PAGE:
Szarlo Yamego

Examiner's Record 
Subject: Capricorn Blue (hereafter referred to as CB)

Day 1 - Acquisition & Assessment

Obeying standard procedure, three field agents were dispatched to enact CB's pacification. Among these, there were no survivors. Case officer Lt. Sebastian Barker was granted authority to deploy a double-strength acquisition squad, in addition to an MCA (mechanized combat apparatus). After a prolonged exchange, CB was accosted in a brothel and tranquilized.

Assessment sequence revealed much as we expected: CB's records are edited, omitted or deleted. Original copies may still exist.

Day 14 - Processing

CB has proven extremely resilient to mental/emotional reconditioning techniques. Case officer has moved repeatedly to terminate CB's subjugation; claims that he is too dangerous to be trusted. This assertion has some merit--in the last two days, CB has critically injured six different Handlers.

CB's value to the project, however, can not be overstated. 

Day 38 - Case Suspension

Pending further consideration by Mr. Kelstrom, CB's subjugation has been placed on hold.

Day 40 - Egress

CB has escaped from confinement. All untasked agents and Handlers will coordinate for CB's reacquisition.


From the Fox's Mouth

Assembling a team is no easy task.

Szarlo knew just how hard it was to find good help. Mercenaries were expensive, and also people, and people were unreliable at best--in terms of cost-effectiveness, one is best advised to simply never get out of bed in the morning. In this manner, one can not make too many enemies.

It was a bit late for that, all told. He was a hunted man, and Kelstrom wouldn't give up. If he wanted to live to a venerable age, he would need a team; a good few soldiers, scouts and survivors to wander with him.

He met his first soldier in Southern Antiford, in an out-of-the-way hamlet by the name of Sulley's Claim.

Sulley's Claim featured two attractions: Hatford Lake and Dragomir's, an inn with a longstanding policy of not asking and absolutely not telling. Therein Szarlo sought a brief respite from his travels, reaching deep into his pockets to cover the cost of a night's stay. Slumped across the bar with an empty glass in his fist, he made an irresistible target. That much occurred to Savate as she pressed the barrel of her pistol against the back of his skull, and Szarlo was completely prepared to accept his fate--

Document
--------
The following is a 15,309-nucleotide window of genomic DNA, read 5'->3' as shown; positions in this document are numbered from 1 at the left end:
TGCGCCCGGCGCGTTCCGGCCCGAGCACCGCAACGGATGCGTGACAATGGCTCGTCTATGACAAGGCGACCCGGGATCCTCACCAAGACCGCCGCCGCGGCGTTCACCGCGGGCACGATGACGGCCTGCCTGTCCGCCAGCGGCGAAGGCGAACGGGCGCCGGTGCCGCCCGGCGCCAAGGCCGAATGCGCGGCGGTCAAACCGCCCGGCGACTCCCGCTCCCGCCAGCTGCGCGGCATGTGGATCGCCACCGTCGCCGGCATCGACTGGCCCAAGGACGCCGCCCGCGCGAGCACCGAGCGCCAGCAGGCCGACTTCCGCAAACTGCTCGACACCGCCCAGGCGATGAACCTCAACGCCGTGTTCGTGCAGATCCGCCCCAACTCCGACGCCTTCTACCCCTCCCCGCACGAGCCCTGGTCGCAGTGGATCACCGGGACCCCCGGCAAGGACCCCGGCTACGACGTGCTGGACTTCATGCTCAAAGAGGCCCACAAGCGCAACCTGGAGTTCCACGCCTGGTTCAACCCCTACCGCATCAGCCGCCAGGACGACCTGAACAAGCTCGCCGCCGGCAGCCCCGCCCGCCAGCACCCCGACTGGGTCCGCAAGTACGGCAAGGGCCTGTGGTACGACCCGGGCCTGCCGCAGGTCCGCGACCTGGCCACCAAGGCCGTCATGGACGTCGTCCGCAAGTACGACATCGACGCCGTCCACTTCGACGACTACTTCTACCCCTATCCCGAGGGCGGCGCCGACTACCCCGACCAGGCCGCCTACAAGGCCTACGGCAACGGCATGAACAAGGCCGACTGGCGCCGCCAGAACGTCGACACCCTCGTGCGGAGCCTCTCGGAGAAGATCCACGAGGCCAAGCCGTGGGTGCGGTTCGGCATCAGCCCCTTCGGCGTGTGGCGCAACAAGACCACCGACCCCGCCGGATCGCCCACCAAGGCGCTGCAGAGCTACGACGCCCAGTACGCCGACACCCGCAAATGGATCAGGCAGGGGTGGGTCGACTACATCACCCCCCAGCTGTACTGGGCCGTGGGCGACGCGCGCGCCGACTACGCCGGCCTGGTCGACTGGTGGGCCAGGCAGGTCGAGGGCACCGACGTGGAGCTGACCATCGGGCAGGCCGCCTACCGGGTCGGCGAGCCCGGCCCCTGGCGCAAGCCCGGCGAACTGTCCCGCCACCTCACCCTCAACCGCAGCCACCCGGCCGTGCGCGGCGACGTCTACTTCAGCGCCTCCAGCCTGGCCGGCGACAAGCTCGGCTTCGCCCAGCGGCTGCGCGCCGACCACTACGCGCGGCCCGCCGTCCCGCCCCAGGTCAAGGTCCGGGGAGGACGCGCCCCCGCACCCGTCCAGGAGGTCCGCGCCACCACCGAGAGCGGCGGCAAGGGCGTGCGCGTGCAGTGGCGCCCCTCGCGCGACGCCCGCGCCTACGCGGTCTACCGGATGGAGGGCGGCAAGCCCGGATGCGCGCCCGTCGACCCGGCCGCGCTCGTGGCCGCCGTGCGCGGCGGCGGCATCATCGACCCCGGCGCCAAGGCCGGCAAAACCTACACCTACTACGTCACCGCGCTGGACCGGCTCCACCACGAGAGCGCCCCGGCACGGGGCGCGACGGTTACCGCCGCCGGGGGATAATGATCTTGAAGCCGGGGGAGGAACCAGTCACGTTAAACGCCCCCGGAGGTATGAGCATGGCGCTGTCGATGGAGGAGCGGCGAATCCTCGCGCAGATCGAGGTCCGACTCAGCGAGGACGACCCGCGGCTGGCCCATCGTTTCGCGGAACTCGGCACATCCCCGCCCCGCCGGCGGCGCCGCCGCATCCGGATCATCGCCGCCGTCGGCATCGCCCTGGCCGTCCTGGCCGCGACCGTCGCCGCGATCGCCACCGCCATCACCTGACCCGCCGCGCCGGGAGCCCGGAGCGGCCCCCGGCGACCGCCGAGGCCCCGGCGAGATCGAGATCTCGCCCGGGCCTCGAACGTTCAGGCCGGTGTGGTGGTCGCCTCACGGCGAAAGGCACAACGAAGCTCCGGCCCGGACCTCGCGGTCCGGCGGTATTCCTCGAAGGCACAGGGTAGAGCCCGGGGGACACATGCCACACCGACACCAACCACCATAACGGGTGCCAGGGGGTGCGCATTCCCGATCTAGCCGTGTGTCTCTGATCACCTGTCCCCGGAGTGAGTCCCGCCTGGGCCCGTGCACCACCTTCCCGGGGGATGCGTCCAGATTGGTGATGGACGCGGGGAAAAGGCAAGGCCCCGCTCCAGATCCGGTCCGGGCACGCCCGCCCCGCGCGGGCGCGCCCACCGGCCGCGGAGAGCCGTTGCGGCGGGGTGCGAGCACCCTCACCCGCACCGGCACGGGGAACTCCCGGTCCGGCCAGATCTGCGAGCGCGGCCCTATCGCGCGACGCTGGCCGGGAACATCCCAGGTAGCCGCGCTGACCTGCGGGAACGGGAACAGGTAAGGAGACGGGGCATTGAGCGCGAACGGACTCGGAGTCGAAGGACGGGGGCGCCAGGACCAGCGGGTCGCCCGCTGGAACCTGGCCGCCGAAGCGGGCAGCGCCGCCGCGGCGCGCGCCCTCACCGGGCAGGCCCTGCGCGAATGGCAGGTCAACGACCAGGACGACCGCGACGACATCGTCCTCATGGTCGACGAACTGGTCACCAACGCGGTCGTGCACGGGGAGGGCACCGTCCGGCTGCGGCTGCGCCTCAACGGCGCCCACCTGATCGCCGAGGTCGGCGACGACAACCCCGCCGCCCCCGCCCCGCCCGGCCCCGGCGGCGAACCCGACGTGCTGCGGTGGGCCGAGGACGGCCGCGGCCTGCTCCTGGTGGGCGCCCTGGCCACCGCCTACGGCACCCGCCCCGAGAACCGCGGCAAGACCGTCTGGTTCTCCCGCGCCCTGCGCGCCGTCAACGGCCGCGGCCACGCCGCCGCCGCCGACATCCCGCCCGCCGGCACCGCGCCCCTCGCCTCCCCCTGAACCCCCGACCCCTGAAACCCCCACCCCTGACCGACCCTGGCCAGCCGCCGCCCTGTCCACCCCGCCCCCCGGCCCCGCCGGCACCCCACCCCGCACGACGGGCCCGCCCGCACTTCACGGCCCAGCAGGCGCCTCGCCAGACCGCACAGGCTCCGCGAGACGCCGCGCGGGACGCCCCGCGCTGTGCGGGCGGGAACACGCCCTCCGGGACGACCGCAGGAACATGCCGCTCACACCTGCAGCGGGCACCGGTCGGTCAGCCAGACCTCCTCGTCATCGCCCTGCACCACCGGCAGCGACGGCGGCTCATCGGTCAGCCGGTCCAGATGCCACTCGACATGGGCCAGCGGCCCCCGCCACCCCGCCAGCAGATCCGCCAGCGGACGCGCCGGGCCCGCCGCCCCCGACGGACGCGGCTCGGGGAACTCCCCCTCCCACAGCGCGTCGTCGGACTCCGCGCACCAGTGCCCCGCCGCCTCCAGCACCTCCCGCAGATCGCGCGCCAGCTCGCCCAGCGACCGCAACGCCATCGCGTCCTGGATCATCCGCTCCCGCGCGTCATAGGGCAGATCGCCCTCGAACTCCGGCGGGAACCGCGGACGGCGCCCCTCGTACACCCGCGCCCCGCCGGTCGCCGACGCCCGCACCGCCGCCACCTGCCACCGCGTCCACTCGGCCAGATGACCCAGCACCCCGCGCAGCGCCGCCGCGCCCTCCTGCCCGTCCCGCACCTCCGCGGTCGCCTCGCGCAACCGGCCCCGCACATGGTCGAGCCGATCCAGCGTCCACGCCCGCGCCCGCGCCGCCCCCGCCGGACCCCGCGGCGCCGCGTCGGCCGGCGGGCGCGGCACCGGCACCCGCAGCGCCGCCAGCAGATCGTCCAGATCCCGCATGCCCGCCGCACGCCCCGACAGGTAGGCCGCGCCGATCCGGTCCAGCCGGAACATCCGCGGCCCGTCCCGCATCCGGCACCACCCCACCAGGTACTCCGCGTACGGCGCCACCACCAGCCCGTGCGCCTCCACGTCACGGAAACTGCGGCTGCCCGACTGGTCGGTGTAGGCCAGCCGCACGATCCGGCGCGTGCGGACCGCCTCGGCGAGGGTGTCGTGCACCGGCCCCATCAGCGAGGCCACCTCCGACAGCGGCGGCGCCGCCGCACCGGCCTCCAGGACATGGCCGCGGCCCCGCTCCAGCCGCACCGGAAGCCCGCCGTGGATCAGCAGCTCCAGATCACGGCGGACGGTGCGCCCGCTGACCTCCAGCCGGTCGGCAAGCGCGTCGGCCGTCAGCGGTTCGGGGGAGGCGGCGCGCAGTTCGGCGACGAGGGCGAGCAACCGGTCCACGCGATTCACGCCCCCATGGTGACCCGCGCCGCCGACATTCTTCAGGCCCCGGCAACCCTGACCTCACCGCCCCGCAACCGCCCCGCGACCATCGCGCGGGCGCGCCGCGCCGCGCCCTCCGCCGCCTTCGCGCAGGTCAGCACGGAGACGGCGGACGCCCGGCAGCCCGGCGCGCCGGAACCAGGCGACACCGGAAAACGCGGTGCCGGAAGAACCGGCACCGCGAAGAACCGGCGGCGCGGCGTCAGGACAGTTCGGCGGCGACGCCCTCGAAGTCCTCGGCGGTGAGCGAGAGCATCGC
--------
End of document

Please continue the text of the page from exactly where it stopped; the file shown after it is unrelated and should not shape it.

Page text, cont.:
"Long journey, stranger?"

It was the voice, really. He hardly needed to see her face or know her name--wreathed in that voice like cloying smoke, fine tobacco burning in a blackthorn pipe, all his troubles seemed a thousand miles away. The warm luster of those three words sent him reeling. They tasted like old brandy, and surely they would render him just as drunk. So he lifted his head from the cradle of his arms, daring to look sidelong at his assailant. 


What else could account for the pale red of her flesh, what little he could see? She wore a cloth headwrap, a desert runner's turban, its creases and folds giving way enough to reveal dark chocolate eyes and high, strong cheekbones. Rather than narrowed in anger, they were laughing eyes, creased at the corners as though she was smiling. She was smiling.

"Many miles yet," he croaked, throat dry from too much whiskey and not enough water. Those kinds of luxuries were well beyond him, the penniless runaway. "Would you--could I ask you to put that away?"


The revolver slid home in a holster he could not see, and they got to talking. 

A year later they numbered six members, each acquired through trial and misadventure. They were a motley crew, held together by the promise of pay and the bonds of camaraderie, ostensibly a deadly mercenary crew despite the many... unusual assignments on their record. From rescuing birthday gifts to deposing robber barons, there's not much Szarlo's band won't do, better judgment notwithstanding. It took them two months to decide on a name, despite Savate's insisting it was a terrible idea. They settled on an all-too-common issue for desert riders.

The Hotspur Brigade: No Job Too Small©